American Hospital Association

They’ve branded their efforts as the ‘Pursuit of Excellence Campaign’ that promises to reduce surgical, central line, methicillin resistant Staph, C difficile, ventilator associated pneumonia and catheter-related urinary tract infections as well as drug mishaps and pressure ulcers. They are also committing to better discharge planning, use of technology, hospice, fall prevention, better perinatal care and reduced supply costs and ultimately contributing to a ‘coordinated ecosystem’

The Country Club point of view? The DMCB really likes the AHA's creative verbiage. Accordingly, this is not about joining a country club, but a Pursuit of Contented Healthfullyness Campaign that will reduce the incidence of life-threatening stress in its own ‘fairwayed matrixed golfersystem’ that achieves maximum time away from bunkers, poison ivy, water hazards and thwacking the sides of houses. The fact that no payment for mistakes is already forcing the DMCB to do this already will go unmentioned.

The American Medical Association

Has the DMCB mentioned that it is a proud member? That storied organization promises to help its members avoid readmissions and reduce unnecessary utilization of spine surgery, percutaneous coronary interventions, C sections, treatment of sinusitis, imaging studies as well as increase medication reconciliations.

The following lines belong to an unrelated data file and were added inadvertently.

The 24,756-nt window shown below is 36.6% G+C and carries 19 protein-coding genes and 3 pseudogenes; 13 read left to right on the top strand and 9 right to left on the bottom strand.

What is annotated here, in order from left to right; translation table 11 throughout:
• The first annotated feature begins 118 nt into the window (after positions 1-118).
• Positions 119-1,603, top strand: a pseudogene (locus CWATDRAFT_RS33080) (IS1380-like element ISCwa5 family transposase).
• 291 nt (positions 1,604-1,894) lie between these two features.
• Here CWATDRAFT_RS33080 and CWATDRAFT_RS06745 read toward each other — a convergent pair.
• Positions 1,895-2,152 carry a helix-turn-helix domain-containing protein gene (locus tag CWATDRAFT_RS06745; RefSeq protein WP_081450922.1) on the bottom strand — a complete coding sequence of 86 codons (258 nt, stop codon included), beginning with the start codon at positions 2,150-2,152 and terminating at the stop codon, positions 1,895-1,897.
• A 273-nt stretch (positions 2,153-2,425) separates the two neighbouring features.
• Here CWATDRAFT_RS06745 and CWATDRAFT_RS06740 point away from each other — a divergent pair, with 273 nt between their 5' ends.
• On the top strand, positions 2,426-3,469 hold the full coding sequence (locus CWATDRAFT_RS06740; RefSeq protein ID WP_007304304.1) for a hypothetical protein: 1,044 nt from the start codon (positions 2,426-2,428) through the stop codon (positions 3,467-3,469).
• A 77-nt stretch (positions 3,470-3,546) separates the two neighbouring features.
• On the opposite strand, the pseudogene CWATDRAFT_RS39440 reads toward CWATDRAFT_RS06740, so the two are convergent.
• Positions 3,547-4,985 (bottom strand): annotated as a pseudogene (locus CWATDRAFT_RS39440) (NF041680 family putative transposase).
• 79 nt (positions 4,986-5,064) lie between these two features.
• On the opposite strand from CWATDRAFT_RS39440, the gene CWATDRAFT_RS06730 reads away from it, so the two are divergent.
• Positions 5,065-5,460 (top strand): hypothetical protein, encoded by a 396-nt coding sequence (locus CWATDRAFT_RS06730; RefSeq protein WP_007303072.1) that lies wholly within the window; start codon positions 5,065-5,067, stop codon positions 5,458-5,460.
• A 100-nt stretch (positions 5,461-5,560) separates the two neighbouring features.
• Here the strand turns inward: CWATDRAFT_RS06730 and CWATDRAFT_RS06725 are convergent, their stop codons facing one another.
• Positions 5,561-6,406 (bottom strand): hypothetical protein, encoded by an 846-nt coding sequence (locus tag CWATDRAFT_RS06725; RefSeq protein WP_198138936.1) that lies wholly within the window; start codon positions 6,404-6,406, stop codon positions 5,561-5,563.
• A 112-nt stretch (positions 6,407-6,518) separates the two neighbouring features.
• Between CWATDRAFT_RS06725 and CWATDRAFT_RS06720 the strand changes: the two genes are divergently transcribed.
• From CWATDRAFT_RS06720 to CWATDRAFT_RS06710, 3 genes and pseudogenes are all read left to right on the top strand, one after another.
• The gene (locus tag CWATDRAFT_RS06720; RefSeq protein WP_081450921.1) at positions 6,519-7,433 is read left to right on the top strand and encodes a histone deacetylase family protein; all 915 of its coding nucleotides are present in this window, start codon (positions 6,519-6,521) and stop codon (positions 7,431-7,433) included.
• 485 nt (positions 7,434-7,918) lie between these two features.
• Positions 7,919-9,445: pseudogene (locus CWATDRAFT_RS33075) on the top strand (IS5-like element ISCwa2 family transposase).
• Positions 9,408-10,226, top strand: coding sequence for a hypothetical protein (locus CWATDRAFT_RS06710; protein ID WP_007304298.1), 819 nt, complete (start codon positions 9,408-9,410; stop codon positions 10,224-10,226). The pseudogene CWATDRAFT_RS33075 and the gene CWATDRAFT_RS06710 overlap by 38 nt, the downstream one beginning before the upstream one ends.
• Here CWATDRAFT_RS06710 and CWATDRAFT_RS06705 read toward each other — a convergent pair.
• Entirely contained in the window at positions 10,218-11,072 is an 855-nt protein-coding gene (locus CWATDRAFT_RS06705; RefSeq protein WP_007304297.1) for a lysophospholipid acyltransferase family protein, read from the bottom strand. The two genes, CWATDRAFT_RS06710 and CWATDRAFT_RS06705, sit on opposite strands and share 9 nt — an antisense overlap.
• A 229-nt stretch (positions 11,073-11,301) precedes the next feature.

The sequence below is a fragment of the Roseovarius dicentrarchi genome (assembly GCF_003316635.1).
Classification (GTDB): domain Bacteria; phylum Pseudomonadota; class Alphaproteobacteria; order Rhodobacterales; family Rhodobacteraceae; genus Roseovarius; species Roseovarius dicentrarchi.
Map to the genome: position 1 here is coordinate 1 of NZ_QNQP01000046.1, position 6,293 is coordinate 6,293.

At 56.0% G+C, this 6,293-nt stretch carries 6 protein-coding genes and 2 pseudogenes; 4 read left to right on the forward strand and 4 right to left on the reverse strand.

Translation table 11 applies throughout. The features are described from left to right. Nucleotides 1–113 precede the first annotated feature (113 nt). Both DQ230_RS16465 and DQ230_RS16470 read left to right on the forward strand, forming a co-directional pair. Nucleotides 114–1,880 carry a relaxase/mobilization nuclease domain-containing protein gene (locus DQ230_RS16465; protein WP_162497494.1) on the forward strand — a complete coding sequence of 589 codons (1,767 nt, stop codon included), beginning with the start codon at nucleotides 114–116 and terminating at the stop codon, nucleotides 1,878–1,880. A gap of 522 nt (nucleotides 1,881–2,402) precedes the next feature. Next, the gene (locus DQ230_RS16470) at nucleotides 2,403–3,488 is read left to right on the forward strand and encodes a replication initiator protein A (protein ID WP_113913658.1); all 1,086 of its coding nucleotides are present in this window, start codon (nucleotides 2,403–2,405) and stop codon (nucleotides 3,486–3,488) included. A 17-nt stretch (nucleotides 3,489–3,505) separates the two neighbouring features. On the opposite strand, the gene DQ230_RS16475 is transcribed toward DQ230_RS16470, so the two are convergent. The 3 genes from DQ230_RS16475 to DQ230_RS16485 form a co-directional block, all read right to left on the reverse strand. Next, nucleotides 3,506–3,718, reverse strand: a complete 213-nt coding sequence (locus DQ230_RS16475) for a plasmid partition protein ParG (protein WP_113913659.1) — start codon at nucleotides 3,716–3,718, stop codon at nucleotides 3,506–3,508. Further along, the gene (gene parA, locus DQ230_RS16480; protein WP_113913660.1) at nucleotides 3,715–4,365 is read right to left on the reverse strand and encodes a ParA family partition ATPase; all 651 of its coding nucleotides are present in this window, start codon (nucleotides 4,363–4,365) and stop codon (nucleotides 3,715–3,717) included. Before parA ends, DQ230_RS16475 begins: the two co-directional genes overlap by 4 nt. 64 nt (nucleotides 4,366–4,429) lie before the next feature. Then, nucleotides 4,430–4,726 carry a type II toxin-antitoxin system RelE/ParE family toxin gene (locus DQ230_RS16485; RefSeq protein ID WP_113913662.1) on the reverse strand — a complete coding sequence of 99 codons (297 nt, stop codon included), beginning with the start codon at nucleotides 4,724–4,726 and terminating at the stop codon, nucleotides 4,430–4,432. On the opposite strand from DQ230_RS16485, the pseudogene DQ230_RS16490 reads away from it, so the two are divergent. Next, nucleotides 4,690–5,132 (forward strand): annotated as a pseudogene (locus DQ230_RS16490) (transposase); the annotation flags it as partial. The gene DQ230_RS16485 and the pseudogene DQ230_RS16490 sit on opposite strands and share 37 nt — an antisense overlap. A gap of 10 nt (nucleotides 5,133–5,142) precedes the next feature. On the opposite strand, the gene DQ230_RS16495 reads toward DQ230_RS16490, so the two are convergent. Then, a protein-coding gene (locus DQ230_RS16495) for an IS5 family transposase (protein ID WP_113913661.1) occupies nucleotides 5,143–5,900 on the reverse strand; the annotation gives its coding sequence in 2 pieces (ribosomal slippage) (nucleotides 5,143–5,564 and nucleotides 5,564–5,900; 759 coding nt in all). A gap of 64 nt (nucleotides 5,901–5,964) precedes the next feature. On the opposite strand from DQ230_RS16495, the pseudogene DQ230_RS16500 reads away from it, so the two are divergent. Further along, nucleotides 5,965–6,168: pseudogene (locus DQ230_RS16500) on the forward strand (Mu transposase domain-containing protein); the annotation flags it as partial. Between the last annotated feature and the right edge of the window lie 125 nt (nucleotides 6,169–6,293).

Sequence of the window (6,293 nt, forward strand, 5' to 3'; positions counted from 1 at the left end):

The Country Club point of view? The DMCB swears on it's AMA membership card to take out the trash, lift the seat, snore less, sit through chick flicks and listen attentively whenever the spouse has something important to share. It really means it this time. Really.


The DMCB skipped this one. Whatever the merits, DMCB spouse is too suspicious to accept any of it.


This health care workers’ union believes ‘realignment’ can also mean the regulated ‘right-sized’ expansion of any part of the industry that will hire more workers outside of the hospital, such as chronic care settings, the home and community health teams. That is a win-win, assuming that adequate patient to caretaker ratios are maintained with living wage salaries and benefits. Why not? This is the only part of the economy that is adding jobs.

The Country Club point of view? In the spirit of populism, the DMCB agrees that it should not only join a country club but look for one with a pool, wine tastings and a steam room. It will also have its clubs cleaned regularly, visit the Pro Shop and tip generously. These additional services are certain to inject additional value into the DMCB’s golfing experience and are the right thing to do for the economy.

As you may surmise, the DMCB is doubtful. Other than the AMA’s flight of fancy, the initiatives described above fall into one of two categories: 1) spend on one sector now and other sectors will cooperate and accept reductions in revenue, or 2) reduce costs in one sector now to the benefit of that sector, which is always seeking greater efficiencies to the benefit of its bottom line anyway. None are likely to meaningfully make it upstream to the patient-consumer.

Senator Grassley shares the DMCB's skepticism. So should the other members of Congress, unless, of course, they need any argument they can use to get a bill passed.

As for it’s country club travails, the prognosis of winning over the spouse is likewise quite poor.

That doesn't mean we can't try, right?

No comments: